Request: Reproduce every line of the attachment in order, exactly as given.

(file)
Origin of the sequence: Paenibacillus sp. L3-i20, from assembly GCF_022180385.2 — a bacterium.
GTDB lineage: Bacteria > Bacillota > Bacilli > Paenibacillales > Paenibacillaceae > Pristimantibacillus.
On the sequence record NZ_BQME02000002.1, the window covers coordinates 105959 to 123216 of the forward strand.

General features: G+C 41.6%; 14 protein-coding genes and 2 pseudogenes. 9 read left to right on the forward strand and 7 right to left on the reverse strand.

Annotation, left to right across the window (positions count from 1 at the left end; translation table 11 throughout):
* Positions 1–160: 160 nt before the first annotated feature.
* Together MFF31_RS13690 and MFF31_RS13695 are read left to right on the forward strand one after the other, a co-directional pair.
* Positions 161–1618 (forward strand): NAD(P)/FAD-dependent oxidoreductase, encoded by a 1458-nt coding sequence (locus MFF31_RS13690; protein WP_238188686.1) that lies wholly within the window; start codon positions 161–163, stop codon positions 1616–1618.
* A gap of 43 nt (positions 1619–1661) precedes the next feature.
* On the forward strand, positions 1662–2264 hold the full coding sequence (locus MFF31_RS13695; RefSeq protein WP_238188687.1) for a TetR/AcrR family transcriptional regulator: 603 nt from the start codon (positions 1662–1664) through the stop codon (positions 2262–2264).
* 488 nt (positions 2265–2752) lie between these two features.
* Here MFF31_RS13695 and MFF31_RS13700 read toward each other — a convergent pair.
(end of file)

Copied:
Origin of the sequence: Paenibacillus sp. L3-i20, from assembly GCF_022180385.2 — a bacterium.
GTDB lineage: Bacteria > Bacillota > Bacilli > Paenibacillales > Paenibacillaceae > Pristimantibacillus.
On the sequence record NZ_BQME02000002.1, the window covers coordinates 105959 to 123216 of the forward strand.

General features: G+C 41.6%; 14 protein-coding genes and 2 pseudogenes. 9 read left to right on the forward strand and 7 right to left on the reverse strand.

Annotation, left to right across the window (positions count from 1 at the left end; translation table 11 throughout):
* Positions 1–160: 160 nt before the first annotated feature.
* Together MFF31_RS13690 and MFF31_RS13695 are read left to right on the forward strand one after the other, a co-directional pair.
* Positions 161–1618 (forward strand): NAD(P)/FAD-dependent oxidoreductase, encoded by a 1458-nt coding sequence (locus MFF31_RS13690; protein WP_238188686.1) that lies wholly within the window; start codon positions 161–163, stop codon positions 1616–1618.
* A gap of 43 nt (positions 1619–1661) precedes the next feature.
* On the forward strand, positions 1662–2264 hold the full coding sequence (locus MFF31_RS13695; RefSeq protein WP_238188687.1) for a TetR/AcrR family transcriptional regulator: 603 nt from the start codon (positions 1662–1664) through the stop codon (positions 2262–2264).
* 488 nt (positions 2265–2752) lie between these two features.
* Here MFF31_RS13695 and MFF31_RS13700 read toward each other — a convergent pair.